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Should we close our borders? Not according to the Classical World!

Leiden University archaeologists receive multiple awards for research on interaction between the Greek and Roman world and ‘The East’

The Classical World looms large in contemporary debate about the future of the European Union, its relation with neighbours, and its policies towards the influx of migrants. Numerous politicians have used the Roman Empire –the first great power to unify large parts of Europe- as a mirror for contemporary events. Dutch Prime Minister Mark Rutte compared the current migrant-crisis to the Fall of the Roman Empire, Geert Wilders, a member of the Dutch Parliament, has likened Islam to the Trojan Horse, and Boris Johnson, the mayor of London, has written what is essentially a political pamphlet called ‘The Dream of Rome’. But how did the Ancients really interact with their neighbours? Thanks to a number of prestigious scholarships, research grants and awards, various scholars from Leiden University are studying the relations between the Classical World (the world of the ancient Greeks and Romans) and ‘foreigners’ from the Near East. The picture that emerges is far more diverse and complex than what most politicians would like us to believe.

Egyptian deities with Greco-Roman heads on a stela from Egypt (collection the Netherlands National Museum of Antiquities).

 “Yes, there was a lot of animosity and xenophobia, but the Greeks and Romans also welcomed foreigners, their ideas, skills and arts”, says Dr. Miguel John Versluys. He has been awarded a prestigious VICI grant by the Netherlands Organisation for Scientific Research (NWO). His project ‘The impact of global connections and the formation of the Roman Empire (ca. 200-30 BC)’ will explore the interaction between the expanding Roman empire and various other important states in the Ancient Near East, such as Ptolemaic Egypt and the realm of the almost legendary Mithridates, King of Pontus and Armenia. Versluys will lead a large research group with the aim to establish how Roman cultural identity was constructed, and how it incorporated numerous, originally alien, symbols and ideas.

Dr. Richard Veymiers from the University of Liège will join Leiden University with a Marie Curie Fellowship. His research will focus on how Egyptian religious life, and especially religious iconography, influenced Greek and Roman culture. This was by no means a straightforward affair: earlier research by Veymiers and other specialists, including Leiden University’s Miguel John Versluys, have demonstrated that depictions of what may look like typical ‘Egyptian’ deities were used in various different ways throughout the Greco-Roman world, adopted new meanings and values through the ages, merged with Greek or Roman deities, until, long after the fall of Rome, a gem with a depiction of the Greco-Egyptian God Serapis could be reworked in order to show the face of Charlemagne –Emperor of the Franks.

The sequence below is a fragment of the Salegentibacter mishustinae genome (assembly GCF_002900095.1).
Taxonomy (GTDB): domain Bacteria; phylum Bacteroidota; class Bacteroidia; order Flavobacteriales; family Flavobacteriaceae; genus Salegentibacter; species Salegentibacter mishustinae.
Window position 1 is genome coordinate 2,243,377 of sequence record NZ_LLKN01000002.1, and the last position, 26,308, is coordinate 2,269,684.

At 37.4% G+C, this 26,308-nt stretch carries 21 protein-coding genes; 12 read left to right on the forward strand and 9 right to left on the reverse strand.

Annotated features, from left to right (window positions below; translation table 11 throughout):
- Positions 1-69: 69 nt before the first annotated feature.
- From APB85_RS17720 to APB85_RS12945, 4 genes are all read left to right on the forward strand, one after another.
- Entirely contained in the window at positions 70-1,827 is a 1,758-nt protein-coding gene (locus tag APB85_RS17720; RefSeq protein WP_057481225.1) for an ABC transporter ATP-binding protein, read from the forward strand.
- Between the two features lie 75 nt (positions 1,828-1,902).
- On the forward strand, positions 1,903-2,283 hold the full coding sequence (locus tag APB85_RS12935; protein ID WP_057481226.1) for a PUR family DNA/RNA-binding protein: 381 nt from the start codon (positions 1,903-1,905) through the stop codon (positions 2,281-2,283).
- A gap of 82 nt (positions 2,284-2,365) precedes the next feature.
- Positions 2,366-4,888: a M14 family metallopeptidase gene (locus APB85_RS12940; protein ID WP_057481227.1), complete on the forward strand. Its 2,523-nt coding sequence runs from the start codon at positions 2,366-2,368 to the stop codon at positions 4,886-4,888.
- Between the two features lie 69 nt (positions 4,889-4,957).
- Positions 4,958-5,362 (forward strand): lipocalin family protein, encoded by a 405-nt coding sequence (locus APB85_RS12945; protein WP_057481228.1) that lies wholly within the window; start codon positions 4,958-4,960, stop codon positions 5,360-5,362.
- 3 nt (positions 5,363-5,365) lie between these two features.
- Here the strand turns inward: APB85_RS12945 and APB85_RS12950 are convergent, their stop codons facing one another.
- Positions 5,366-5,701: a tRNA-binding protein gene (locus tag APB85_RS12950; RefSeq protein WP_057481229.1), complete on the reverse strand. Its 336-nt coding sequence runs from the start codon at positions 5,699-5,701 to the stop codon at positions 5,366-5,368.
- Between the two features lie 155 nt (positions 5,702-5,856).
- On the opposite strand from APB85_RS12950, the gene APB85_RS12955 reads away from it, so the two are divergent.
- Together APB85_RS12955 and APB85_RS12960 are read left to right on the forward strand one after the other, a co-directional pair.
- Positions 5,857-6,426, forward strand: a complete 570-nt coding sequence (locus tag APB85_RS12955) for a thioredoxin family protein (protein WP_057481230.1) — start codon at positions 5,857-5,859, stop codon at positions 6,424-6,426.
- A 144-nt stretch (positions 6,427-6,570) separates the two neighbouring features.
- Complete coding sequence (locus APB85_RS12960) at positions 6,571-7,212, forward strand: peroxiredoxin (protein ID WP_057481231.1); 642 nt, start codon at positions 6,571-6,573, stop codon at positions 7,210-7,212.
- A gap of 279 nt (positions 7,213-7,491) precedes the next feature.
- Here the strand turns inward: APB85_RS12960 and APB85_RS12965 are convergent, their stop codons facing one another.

Professor Olaf Kaper has been invited to become a Guest Scholar at the Getty Research Institute in Malibu, California. Kaper will focus his research on the relations between the Classical World and Egypt in Roman times. Over the past few years, he has excavated at Kellis, an important settlement in the Dakhleh Oasis in western Egypt. Although Kellis lies in the western desert, far away from the important cities near the Nile delta, such as Alexandria, its inhabitants were clearly well-attuned to cultural developments elsewhere in the ancient world. This is demonstrated not only by the variety of scripts and languages that were written and spoken at Kellis, but also in religious art. Kaper will study a number of 2nd century wall paintings which were excavated and restored between 1991 and 2004 in a small temple, and how these paintings reflect local attitudes towards Roman culture –and how Roman residents responded to native culture.

Egyptian wall paintings from a temple at Kellis

Dr. Jorrit Kelder was invited to be a  Guest Scholar at the Getty Research Institute for the 2015/16 academic year, and will commence his residency in April 2016. His research focuses on the interaction between the Greek world and Egypt, especially in terms of diplomatic relations, and the exchange of ideas, objects, and people. In collaboration with Versluys, Kelder currently works on a paper discussing the role of Egypt in the wider world of the Mediterranean.

Leiden University offers its academics bespoke support in the development of their research portfolio through its knowledge exchange office, Luris.

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